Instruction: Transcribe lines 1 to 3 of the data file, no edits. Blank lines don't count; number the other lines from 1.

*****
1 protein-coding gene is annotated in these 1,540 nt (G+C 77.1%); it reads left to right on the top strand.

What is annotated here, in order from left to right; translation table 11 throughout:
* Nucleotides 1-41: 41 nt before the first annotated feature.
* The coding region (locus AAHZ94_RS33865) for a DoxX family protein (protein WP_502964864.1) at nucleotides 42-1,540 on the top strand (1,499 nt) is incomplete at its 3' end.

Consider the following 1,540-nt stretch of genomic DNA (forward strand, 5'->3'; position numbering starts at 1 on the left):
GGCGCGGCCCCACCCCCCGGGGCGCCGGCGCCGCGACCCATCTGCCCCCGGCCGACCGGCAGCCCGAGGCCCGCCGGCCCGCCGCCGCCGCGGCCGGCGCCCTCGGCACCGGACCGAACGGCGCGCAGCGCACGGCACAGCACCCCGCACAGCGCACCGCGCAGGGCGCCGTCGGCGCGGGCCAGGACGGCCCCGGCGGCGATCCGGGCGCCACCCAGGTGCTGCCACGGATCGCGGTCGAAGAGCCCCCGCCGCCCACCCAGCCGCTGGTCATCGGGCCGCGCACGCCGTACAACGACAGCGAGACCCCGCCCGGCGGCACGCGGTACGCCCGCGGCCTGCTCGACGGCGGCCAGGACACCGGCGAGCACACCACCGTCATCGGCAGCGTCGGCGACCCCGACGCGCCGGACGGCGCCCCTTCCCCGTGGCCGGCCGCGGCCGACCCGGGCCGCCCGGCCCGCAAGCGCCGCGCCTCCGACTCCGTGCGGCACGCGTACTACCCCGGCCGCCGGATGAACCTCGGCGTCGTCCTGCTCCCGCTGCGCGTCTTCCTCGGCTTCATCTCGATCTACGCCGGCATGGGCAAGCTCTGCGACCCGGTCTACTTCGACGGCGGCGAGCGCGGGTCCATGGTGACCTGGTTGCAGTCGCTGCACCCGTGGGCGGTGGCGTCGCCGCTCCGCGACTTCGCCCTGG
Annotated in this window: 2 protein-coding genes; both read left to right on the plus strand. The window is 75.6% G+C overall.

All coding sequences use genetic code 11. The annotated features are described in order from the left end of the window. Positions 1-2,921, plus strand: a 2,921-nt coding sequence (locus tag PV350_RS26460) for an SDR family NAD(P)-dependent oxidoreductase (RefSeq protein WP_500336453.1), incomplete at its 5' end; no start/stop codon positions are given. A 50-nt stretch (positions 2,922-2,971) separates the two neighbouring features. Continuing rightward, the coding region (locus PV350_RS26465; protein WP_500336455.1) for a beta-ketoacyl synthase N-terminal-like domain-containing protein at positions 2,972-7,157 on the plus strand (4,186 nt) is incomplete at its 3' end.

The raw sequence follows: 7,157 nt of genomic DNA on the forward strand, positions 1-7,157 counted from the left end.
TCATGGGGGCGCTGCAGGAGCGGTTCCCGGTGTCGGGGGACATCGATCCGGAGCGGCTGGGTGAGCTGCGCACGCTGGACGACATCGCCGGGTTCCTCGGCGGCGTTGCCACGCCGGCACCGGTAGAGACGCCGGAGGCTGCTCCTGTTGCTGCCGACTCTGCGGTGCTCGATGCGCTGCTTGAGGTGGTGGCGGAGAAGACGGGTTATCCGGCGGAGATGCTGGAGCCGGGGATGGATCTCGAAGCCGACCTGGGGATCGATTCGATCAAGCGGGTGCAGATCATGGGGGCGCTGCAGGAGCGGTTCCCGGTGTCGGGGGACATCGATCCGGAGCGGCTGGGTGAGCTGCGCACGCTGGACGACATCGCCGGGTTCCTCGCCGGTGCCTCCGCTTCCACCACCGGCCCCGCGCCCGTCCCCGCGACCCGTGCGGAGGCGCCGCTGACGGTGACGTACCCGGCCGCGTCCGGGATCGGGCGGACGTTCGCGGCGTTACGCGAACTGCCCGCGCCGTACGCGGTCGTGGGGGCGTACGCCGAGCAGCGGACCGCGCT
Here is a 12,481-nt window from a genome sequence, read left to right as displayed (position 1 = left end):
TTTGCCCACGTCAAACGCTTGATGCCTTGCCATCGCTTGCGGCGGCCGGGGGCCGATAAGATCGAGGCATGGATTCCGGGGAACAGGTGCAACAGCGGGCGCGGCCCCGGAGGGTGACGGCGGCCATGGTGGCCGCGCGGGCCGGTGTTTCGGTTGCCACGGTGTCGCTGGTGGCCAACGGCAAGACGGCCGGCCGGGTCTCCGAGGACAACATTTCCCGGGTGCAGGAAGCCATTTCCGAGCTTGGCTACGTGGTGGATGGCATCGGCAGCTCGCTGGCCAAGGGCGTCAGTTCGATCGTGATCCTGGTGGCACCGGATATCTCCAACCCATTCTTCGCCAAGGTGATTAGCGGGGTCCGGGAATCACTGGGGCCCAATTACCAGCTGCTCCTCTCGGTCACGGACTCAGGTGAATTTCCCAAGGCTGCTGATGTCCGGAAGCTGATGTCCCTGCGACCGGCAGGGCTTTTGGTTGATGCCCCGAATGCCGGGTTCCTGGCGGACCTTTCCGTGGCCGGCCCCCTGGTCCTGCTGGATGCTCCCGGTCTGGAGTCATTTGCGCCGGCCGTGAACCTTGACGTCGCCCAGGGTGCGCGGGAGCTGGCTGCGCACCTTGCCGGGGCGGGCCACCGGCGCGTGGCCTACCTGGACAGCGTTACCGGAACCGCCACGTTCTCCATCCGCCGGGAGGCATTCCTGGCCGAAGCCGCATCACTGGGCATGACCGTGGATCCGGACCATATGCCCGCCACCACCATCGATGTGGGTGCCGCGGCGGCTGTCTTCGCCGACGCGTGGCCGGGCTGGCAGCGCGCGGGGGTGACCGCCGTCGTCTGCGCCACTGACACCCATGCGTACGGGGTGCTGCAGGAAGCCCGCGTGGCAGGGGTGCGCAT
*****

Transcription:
1 protein-coding gene is annotated in these 1,540 nt (G+C 77.1%); it reads left to right on the top strand.

What is annotated here, in order from left to right; translation table 11 throughout:
* Nucleotides 1-41: 41 nt before the first annotated feature.